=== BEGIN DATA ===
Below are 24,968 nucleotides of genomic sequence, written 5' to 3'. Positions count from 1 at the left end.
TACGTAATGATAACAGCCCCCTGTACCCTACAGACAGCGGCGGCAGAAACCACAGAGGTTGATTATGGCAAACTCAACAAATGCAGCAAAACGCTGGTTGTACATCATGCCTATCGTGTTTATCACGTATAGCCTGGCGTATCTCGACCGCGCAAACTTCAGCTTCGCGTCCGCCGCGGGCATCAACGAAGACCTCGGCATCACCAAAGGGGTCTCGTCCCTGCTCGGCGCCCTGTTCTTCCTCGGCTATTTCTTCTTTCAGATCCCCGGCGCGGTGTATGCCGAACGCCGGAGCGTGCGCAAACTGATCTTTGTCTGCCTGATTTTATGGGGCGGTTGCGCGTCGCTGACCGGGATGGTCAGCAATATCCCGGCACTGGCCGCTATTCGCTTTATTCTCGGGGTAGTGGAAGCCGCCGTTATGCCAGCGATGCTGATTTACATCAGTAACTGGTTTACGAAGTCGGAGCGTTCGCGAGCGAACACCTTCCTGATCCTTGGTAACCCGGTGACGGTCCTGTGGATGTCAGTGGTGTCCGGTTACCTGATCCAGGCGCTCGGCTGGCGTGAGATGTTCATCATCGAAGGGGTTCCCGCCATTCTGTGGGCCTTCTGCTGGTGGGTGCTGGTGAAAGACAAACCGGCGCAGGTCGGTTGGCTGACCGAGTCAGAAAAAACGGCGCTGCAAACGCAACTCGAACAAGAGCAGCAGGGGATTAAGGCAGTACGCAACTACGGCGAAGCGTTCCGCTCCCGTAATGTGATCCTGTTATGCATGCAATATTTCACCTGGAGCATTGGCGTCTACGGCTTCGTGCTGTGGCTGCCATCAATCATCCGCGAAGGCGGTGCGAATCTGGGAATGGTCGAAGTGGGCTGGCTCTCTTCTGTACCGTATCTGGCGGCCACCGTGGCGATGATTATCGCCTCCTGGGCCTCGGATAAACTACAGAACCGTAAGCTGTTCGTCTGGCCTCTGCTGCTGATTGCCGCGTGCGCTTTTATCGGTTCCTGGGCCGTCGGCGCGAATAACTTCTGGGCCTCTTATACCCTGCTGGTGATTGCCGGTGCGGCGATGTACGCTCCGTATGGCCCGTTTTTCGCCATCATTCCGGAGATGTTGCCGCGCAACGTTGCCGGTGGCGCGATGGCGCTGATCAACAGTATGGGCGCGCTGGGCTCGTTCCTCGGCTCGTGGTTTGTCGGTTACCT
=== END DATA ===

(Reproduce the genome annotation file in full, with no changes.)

Below are 24,968 nucleotides of genomic sequence, written 5' to 3'. Positions count from 1 at the left end.
TACGTAATGATAACAGCCCCCTGTACCCTACAGACAGCGGCGGCAGAAACCACAGAGGTTGATTATGGCAAACTCAACAAATGCAGCAAAACGCTGGTTGTACATCATGCCTATCGTGTTTATCACGTATAGCCTGGCGTATCTCGACCGCGCAAACTTCAGCTTCGCGTCCGCCGCGGGCATCAACGAAGACCTCGGCATCACCAAAGGGGTCTCGTCCCTGCTCGGCGCCCTGTTCTTCCTCGGCTATTTCTTCTTTCAGATCCCCGGCGCGGTGTATGCCGAACGCCGGAGCGTGCGCAAACTGATCTTTGTCTGCCTGATTTTATGGGGCGGTTGCGCGTCGCTGACCGGGATGGTCAGCAATATCCCGGCACTGGCCGCTATTCGCTTTATTCTCGGGGTAGTGGAAGCCGCCGTTATGCCAGCGATGCTGATTTACATCAGTAACTGGTTTACGAAGTCGGAGCGTTCGCGAGCGAACACCTTCCTGATCCTTGGTAACCCGGTGACGGTCCTGTGGATGTCAGTGGTGTCCGGTTACCTGATCCAGGCGCTCGGCTGGCGTGAGATGTTCATCATCGAAGGGGTTCCCGCCATTCTGTGGGCCTTCTGCTGGTGGGTGCTGGTGAAAGACAAACCGGCGCAGGTCGGTTGGCTGACCGAGTCAGAAAAAACGGCGCTGCAAACGCAACTCGAACAAGAGCAGCAGGGGATTAAGGCAGTACGCAACTACGGCGAAGCGTTCCGCTCCCGTAATGTGATCCTGTTATGCATGCAATATTTCACCTGGAGCATTGGCGTCTACGGCTTCGTGCTGTGGCTGCCATCAATCATCCGCGAAGGCGGTGCGAATCTGGGAATGGTCGAAGTGGGCTGGCTCTCTTCTGTACCGTATCTGGCGGCCACCGTGGCGATGATTATCGCCTCCTGGGCCTCGGATAAACTACAGAACCGTAAGCTGTTCGTCTGGCCTCTGCTGCTGATTGCCGCGTGCGCTTTTATCGGTTCCTGGGCCGTCGGCGCGAATAACTTCTGGGCCTCTTATACCCTGCTGGTGATTGCCGGTGCGGCGATGTACGCTCCGTATGGCCCGTTTTTCGCCATCATTCCGGAGATGTTGCCGCGCAACGTTGCCGGTGGCGCGATGGCGCTGATCAACAGTATGGGCGCGCTGGGCTCGTTCCTCGGCTCGTGGTTTGTCGGTTACCT